As a child, all I wanted to do was fit in. Having parents that divorced when I was in fourth grade did not help that ambition. My dream of belonging was further crushed when my dad remarried his secretary. Now, not only did I not fit in with my friends who all seemed to have perfect, “traditional” families, I was now part of a lame cliché. I was not a happy camper.
This mindset did not set me up to have a good relationship with my step mother. At best, she was a cool older sister figure that occasionally showed me something interesting, like how to apply eyeshadow. Otherwise, I never really warmed up to her, even though she was with my father for almost ten years. I always got the vibe that she was only looking out for herself and merely put up with my sisters and I, rather than regard us as daughters. On the surface, anyone would say she was perfectly nice to us. However, the feeling in the household, which is so much more important, was never sincere. And sadly, that lack of sincerity made me feel disconnected from my family, especially from my dad.
Coming from a childhood with a not so pleasant step parent experience, one would think that I would avoid such a family structure in my adult life. Nope. The cycle has continued and I have somehow found myself in another blended family. But this time, I am the step parent!
Soon after I met my husband, I learned that he came with two little pieces of luggage: his daughter Jane and his son Jack. Not surprisingly, when I got this information, my instinct was to run for the hills. Unfortunately, and fortunately, my husband was so darn smooth that he convinced me to stick around and “see where it goes”. Well where it went was straight to the altar. We were soon married and I was now officially a step mother.
Luckily, my step kids are amazing and were so loving towards me from the start. That is a huge reason why I can proudly report that we have a very happy and close knit blended family. However, I have to give myself a little credit and admit that I also played quite the role in getting the family to the level of closeness it is at today. Having had a negative experience with a step parent made me approach step parenthood with a level of empathy and strategy only someone with personal experience could have.
I was always a straight A student growing up and I approached step motherhood with the same mentality. I was going to get an A+ in step parenting if it killed me. So, I did my research like any good student. I read a few articles and even a book or two about step parenting properly, but I must say, my most valuable insights came from reflecting upon my personal experience with my step parent. I realized she never really communicated with us on a deep level and she also never put us first. Looking back, I think her failure to do these things put a huge damper on our relationship and I was not going to repeat history.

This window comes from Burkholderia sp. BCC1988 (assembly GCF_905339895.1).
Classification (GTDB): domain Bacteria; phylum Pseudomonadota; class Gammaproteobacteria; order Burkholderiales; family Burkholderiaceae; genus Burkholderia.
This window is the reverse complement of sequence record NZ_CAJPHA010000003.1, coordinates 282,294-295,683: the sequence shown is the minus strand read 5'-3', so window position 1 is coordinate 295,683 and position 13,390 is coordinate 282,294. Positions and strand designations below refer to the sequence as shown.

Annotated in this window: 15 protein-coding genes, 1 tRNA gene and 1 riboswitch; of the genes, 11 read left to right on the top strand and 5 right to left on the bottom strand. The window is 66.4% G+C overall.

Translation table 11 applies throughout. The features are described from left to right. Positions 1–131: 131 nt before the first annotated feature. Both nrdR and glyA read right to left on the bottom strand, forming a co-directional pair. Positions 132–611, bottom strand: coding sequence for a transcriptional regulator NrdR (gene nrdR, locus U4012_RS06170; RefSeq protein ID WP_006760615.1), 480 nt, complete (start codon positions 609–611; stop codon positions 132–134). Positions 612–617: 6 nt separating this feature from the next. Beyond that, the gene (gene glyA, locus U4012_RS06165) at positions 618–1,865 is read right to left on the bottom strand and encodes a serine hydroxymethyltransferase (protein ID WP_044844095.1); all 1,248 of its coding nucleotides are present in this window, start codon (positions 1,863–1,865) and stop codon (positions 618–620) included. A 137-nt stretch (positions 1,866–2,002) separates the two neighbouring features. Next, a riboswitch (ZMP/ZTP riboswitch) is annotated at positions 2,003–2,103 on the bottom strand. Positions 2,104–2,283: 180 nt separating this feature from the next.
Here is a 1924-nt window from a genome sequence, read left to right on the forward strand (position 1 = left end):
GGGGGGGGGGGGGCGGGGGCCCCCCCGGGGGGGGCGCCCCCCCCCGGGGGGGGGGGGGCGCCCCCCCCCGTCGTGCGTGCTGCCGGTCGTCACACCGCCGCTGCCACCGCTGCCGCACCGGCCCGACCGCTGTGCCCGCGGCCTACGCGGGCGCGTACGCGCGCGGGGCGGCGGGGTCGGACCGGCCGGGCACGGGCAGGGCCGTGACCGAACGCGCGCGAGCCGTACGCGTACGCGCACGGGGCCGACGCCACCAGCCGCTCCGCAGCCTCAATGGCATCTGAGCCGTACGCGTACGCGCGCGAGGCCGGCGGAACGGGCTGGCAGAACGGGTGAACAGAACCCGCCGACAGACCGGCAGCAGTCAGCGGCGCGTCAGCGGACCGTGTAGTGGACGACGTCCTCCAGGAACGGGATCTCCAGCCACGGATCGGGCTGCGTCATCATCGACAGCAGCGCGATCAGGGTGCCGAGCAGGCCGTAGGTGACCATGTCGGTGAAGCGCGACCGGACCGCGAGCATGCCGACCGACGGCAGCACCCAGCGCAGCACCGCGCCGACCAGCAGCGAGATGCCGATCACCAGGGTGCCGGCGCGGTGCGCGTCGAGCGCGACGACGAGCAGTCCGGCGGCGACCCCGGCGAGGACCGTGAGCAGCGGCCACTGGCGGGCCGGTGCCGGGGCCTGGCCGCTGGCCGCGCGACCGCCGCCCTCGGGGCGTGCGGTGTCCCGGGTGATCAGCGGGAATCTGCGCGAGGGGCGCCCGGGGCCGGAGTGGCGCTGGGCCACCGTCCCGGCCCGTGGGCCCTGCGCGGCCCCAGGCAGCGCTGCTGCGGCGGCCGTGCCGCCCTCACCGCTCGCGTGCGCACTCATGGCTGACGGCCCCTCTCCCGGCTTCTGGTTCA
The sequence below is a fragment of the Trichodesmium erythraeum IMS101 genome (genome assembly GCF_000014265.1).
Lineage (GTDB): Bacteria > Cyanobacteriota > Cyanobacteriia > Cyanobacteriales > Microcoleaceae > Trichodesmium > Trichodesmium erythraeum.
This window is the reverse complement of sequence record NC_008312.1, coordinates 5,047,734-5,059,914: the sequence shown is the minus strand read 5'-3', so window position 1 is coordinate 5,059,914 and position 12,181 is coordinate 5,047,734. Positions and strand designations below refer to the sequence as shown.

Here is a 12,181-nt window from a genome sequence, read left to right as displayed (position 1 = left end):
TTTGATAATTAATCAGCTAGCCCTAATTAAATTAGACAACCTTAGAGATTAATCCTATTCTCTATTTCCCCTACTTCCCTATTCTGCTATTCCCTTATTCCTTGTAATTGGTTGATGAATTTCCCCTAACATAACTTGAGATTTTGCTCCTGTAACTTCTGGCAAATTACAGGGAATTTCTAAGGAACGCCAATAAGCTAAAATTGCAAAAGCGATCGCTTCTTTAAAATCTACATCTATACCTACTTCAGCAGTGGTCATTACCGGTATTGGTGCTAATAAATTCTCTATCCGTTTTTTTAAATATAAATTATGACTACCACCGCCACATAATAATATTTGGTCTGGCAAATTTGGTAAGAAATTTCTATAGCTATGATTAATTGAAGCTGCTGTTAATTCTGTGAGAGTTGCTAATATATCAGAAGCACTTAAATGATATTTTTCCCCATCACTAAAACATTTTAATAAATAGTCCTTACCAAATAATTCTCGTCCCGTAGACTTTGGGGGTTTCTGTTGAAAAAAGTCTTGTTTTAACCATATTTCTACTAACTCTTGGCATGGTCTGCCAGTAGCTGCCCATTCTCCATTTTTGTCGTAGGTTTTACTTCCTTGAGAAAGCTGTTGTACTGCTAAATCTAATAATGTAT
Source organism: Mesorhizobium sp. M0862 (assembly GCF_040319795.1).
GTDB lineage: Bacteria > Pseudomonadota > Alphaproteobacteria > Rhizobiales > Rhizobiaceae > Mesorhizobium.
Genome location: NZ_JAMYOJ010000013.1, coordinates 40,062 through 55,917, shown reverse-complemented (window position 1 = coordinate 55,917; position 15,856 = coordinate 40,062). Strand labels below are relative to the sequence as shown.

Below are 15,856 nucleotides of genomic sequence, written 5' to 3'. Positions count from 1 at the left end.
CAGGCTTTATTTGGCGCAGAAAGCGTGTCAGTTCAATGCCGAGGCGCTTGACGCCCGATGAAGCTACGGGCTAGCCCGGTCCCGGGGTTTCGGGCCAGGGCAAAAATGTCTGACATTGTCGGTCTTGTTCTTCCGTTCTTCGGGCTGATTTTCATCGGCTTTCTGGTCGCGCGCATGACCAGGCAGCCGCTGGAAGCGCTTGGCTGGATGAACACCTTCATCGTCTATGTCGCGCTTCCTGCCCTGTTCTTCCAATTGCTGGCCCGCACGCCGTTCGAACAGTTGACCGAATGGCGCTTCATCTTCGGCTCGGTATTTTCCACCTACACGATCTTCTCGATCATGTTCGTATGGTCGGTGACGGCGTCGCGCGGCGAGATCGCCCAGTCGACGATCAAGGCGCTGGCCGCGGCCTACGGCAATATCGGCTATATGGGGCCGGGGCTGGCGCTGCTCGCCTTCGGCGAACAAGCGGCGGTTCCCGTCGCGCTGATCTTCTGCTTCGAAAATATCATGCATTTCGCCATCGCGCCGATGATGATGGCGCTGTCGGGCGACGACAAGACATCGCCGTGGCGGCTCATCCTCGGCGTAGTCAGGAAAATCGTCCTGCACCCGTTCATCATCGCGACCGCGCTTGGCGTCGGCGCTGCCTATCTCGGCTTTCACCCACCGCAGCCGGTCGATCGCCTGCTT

Therefore, from day one, I vowed to have open, honest communication in our household on a regular basis. No skirting around issues, no holding it in. In the beginning I would tell my step kids some feelings I used to experience with my own step mother, which would open the conversation for how they feel about me. Obviously, the conversations have gotten more frequent and deeper over time, they weren’t open books from day one. But the point is, I have made communication part of our family culture because I remember having so many questions and concerns as a child regarding my step family, and I never had the opportunity to share.
Additionally, my step mom always seemed to put herself first. She always picked what restaurants we would go to, what movie we would watch, where we would spend our free time and so on. These seem like trivial details, but to a kid, those sorts of choices are huge! In my family, I have learned to hold my tongue in these situations, and let the kids make a lot of these choices so they feel first. Because they are! Of course, if I feel strongly about one of these decisions I discuss it with my husband beforehand but for the most part, I have realized that these small sacrifices can make a huge difference. And I cannot stress enough that if the kids aren’t happy, you and your husband have no shot at being happy!
So I guess I’m not destined for that traditional family I always yearned for. Step child turned step parent was in the cards for me. But maybe traditional, whatever that even means, only exists in fairytales. Actually, I don’t think it even exists in fairytales. If I recall correctly, Cinderella had a not so nice stepmother. Hey, I wonder if Prince Charming had some kids that Cinderella had to step parent? Well if she did, I am sure she did a much better job than her stepmother, which is what I hope for myself. I hope that with every day I improve as a step mother, wife and person. And there is no better way to get better than through reflecting on your own experiences and growing from them.